The use of normal saline installation in the intensive care unit by physiotherapists. a review of practice in New Zealand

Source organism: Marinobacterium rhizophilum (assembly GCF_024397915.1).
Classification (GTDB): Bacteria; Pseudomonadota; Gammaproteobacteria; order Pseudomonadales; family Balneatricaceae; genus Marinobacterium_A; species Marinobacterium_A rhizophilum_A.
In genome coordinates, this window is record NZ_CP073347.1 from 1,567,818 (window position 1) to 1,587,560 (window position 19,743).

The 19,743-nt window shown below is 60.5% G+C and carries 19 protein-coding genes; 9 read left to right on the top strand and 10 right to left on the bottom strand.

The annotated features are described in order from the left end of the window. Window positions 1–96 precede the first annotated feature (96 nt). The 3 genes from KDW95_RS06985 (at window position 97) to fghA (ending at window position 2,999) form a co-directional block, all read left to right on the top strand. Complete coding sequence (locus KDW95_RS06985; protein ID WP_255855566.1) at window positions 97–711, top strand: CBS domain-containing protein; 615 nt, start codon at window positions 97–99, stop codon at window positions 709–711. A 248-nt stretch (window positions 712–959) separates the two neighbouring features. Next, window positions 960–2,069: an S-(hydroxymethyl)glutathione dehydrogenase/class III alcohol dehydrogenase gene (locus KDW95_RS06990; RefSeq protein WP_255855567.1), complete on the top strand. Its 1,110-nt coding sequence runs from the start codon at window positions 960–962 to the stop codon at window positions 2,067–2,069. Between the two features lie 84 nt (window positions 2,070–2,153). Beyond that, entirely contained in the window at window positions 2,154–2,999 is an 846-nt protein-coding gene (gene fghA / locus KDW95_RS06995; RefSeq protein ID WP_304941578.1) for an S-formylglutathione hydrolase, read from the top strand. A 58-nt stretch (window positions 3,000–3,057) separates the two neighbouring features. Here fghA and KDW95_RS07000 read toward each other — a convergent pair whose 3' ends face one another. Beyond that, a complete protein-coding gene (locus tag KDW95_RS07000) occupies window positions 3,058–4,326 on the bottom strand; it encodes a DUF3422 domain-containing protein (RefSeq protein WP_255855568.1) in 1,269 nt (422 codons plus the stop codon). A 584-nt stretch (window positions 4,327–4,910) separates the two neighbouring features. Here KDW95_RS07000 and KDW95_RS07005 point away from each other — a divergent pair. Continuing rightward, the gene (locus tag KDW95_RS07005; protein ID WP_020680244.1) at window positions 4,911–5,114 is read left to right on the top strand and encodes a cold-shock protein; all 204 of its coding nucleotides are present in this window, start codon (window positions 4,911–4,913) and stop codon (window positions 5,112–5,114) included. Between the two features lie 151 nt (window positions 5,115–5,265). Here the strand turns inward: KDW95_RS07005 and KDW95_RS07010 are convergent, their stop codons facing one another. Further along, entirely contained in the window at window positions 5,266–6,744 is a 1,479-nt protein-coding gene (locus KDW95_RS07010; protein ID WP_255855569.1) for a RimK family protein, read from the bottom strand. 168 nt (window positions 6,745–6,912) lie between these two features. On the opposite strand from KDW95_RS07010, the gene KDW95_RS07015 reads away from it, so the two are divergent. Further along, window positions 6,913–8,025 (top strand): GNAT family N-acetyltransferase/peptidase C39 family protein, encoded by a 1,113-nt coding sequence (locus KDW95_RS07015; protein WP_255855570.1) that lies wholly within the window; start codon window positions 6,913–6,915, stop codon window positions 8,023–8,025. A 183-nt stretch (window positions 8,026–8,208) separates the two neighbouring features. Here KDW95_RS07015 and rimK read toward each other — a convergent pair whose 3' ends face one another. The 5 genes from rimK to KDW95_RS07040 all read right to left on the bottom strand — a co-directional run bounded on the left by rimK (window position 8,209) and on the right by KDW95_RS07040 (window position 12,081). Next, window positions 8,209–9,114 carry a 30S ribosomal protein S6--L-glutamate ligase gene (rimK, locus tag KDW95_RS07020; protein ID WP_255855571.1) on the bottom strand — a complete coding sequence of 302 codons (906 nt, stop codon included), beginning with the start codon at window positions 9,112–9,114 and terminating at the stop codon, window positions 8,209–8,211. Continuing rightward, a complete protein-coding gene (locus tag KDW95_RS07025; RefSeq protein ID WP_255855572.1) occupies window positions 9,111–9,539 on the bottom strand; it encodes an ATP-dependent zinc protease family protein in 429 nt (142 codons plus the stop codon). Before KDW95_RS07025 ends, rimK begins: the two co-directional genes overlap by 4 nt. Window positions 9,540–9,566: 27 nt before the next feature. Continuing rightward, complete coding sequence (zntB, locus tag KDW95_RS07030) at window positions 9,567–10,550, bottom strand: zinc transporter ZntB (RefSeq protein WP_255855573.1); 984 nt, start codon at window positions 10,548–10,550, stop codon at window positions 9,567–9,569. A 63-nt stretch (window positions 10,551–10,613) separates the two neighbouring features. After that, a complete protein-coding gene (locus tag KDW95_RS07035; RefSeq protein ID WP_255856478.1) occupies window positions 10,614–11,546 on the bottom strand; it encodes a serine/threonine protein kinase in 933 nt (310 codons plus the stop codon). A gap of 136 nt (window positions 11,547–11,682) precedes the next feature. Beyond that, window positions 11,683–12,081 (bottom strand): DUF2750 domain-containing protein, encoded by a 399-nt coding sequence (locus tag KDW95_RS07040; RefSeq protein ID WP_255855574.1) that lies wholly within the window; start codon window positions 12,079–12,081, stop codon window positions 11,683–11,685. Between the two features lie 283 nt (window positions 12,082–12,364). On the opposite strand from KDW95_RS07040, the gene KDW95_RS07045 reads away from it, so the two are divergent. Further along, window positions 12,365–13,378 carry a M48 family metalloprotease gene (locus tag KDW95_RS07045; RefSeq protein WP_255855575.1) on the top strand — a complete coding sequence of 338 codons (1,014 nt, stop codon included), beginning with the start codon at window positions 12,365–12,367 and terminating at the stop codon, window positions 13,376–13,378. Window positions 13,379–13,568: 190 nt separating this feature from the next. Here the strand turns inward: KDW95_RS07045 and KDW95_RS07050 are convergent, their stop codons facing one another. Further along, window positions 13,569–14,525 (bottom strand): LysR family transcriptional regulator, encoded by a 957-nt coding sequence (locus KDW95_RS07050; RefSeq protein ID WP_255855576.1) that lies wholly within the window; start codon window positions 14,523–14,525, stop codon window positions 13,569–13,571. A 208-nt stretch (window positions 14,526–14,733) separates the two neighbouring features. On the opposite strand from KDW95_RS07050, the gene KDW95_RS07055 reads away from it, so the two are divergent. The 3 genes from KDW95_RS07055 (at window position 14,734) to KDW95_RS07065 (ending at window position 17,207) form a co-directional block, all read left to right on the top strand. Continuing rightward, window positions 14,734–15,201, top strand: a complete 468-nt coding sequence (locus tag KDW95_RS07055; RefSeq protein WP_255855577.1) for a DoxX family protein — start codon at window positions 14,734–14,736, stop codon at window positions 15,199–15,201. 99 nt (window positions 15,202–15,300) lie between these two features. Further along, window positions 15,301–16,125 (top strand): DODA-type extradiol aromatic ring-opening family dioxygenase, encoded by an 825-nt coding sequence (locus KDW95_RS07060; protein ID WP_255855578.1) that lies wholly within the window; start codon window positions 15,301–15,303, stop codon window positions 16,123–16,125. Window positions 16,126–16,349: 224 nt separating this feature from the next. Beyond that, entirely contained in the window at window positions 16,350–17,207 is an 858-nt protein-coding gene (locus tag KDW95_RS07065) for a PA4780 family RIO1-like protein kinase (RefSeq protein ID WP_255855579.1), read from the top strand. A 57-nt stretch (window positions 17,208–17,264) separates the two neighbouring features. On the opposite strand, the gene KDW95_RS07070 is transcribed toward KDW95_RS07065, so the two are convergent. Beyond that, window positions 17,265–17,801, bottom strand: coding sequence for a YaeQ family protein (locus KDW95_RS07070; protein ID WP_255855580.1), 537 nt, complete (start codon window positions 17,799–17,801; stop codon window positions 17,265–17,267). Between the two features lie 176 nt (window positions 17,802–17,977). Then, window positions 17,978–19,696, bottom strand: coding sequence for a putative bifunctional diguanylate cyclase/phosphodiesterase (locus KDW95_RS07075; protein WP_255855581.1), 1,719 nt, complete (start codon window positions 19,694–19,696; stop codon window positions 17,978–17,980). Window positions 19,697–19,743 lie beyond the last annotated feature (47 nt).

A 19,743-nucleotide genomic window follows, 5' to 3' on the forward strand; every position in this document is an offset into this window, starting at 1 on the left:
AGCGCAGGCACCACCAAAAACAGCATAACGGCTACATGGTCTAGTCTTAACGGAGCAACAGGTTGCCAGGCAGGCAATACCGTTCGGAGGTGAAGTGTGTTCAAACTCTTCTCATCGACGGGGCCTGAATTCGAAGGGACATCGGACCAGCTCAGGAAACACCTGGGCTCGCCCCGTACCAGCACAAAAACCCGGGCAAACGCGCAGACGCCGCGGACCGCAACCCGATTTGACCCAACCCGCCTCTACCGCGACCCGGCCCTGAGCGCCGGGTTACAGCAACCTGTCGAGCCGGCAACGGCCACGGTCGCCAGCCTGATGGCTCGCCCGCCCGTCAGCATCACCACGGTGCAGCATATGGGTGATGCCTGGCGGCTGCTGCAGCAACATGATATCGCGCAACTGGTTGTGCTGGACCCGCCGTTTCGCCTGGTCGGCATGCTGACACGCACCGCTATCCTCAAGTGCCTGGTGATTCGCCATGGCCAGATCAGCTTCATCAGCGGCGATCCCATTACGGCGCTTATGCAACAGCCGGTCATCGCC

Normal saline installation is used by health professionals during the treatment of intubated patients within the intensive care unit, usually to enhance sputum yield. Its use is controversial; detrimental effects have been documented and evidence of any benefit is limited. Studies have suggested routine use be discontinued. The aim of this study was to investigate the use of normal saline installation in the intensive care unit by physiotherapists throughout New Zealand. A purpose designed postal survey was administered to the senior physiotherapist in all intensive care units in New Zealand (n = 25). A response rate of 76% (n = 19) was obtained. Installation of normal saline was reported as being practised in 78.9% (n = 15) of hospitals, however physiotherapists reported being involved in this practise in only 52.6% (n = 10) of cases. Of the respondents who reported never using normal saline installation (47.4%, n = 9) the majority of these based this on a lack of supporting evidence (36.8%, n = 7). Whilst most respondents reported having the autonomy to use normal saline installation with their patients, three respondents (15.8%) reported requiring permission from an intensivist before use. A written protocol for use of normal saline installation was rare with only 15.8% (n = 3) of respondents reporting using these. Techniques used for administering normal saline were ascertained. Despite a lack of supporting evidence of any benefit, normal saline installation continues to be widely practised in intubated patients in the intensive care unit in New Zealand.